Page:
At the end of May I roved back to South America, this time to Peru to finally scale the famous Machu Picchu. I stopped by Lima, which is often seen as a stop-over to the more touristy destinations of Cusco, Arequipa or the Amazon. Even though in winter (May-August) Lima tends to be foggy and humid, it does have its charms. Not only is Lima recognised as a culinary capital, its fashion scene is also booming.
First up: Mario Testino
Lima’s Barranco district offers a splash of colour in an otherwise grey and polluted city. Dubbed the cultural centre of the capital, street art abounds, along with cute cafes and the ‘Puente de los Suspiros’ (Bridge of Sighs).
I was delighted to discover that Mario Testino, a Peruvian-born fashion and portrait photographer, has established a collection of his work in this neighbourhood. The MATE (Mario Testino museum) is housed in a restored colonial building; a lot of the architecture of the time can still be spotted around the city, characterised by closed balconies, colourful facades and arched doorways.
Testino made his name by capturing candid and personal shots of his subjects; he allows them to find the point at which they can be themselves, which means each photograph transmits a unique alluring energy. The gallery boasts portraits of the rich and famous, from photo-shoots to after parties.
In the naturalism of each photo there is also an element of flawlessness, and the viewer is given a glimpse into the glamorous lives of celebrities.
See if you can guess the celebs.
On the second floor of the gallery Testino exhibits Peruvian traditional fashion, more specifically festive attire from the Cusco region, in a collection called ‘Alta Moda’. Alta moda literally means ‘High Fashion’, and has a double significance: high as in haute couture and physically high, since Cusco’s altitude is 3,399m above sea level. The vibrant colours of the costumes and the more posed, yet expressive shots struck me.
I was very inspired by the gallery and was fascinated by the contrast between the Hollywood glamour and the Andean traditional dress. Fashion is visual and its perception is personal; Testino combines these aspects by rendering both fashion and character through his lens.
Having said this, a quick background research of Mario Testino confirmed that he has been accused of sexual harassment by various male models. I was saddened to hear this and wondered how many times he has crossed the line to get the perfect sensual photo in order to attract viewers. In a field where the body and the gaze is the main focus, it can be difficult to draw a clear line as to what is appropriate in which circumstances. I won’t labour the point, but to my mind it is important to flag situations where people feel uncomfortable and to give the viewers a more acute and well-rounded version of events which they can take into consideration before deciding how to interpret a given photo or artist.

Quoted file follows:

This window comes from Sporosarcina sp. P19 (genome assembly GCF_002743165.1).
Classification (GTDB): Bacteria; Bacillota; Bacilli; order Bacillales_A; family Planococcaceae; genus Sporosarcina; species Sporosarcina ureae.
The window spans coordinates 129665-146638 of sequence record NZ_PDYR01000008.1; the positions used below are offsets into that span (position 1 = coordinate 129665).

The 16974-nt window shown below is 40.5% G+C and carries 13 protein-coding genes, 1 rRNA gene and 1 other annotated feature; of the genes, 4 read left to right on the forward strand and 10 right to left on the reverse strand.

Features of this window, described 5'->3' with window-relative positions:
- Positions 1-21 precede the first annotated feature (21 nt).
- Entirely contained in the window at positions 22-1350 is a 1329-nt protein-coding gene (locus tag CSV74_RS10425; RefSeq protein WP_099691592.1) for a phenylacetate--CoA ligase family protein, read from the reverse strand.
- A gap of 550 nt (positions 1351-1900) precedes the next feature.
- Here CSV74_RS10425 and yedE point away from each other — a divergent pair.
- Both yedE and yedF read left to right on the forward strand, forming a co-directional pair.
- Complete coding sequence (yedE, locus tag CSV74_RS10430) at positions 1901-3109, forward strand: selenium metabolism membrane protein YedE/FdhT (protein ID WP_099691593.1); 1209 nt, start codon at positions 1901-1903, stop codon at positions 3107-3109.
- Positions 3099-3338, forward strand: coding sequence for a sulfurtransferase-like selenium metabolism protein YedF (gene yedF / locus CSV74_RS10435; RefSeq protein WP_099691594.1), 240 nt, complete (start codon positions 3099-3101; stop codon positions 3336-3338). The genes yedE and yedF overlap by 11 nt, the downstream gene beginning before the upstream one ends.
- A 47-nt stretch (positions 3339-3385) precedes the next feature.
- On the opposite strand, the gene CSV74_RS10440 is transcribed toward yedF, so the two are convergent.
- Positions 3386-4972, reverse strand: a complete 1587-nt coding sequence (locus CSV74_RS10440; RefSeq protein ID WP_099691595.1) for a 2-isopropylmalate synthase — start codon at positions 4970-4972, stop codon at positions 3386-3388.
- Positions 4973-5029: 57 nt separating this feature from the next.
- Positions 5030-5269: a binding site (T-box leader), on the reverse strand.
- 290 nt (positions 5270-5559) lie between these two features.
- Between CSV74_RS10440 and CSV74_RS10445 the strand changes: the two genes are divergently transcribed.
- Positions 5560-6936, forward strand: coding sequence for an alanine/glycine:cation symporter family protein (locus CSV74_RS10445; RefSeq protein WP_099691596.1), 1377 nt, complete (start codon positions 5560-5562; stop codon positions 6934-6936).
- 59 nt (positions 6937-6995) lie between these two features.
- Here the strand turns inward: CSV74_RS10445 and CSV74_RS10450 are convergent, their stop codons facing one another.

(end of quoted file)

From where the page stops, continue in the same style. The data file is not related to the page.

Moving on to the charming boutiques
I spotted a fashionable boutique right outside my Airbnb in Barranco called ‘El clóset de mi hermana’ (my sister’s wardrobe). It is certainly an enviable wardrobe replete with home ware, cute jewellery, stylish jackets and chic underwear. I could not resist buying this bralette, which is perfect for halter neck tops, and is very comfortable and supportive. The label is ‘Senza Lingerie‘ (not to be confused with La Senza), which is a beautiful Peruvian brand, also selling bikinis, bodysuits and sheer crop tops. Definitely worth a browse.
I was eyeing up a lovely green anorak, but alas the luggage space and trekking holiday did not allow me to indulge. Next time!
Thanks to the recommendation from a fellow South American rover, Abigail, I wandered into the district of Miraflores to scope out a vintage store called ‘La Pulga’. It also sells items from up-and-coming Peruvian designers. This top caught my eye immediately.
It is designed by Peruvian label Jonas y Aurelio, which can only be found in La Pulga or online! It is know for its unisex printed tees that can be paired with any jeans.
My blogpost wouldn’t be complete if I did not share a few photos from the trek to Machu Picchu. (For trekking fashion see my earlier blogpost on Your Stylish Guide to Trekking in Patagonia). We started off in Cusco …
… then spent a few days exploring around the town Ollyantaytambo…
… and finally made it to Machu Picchu.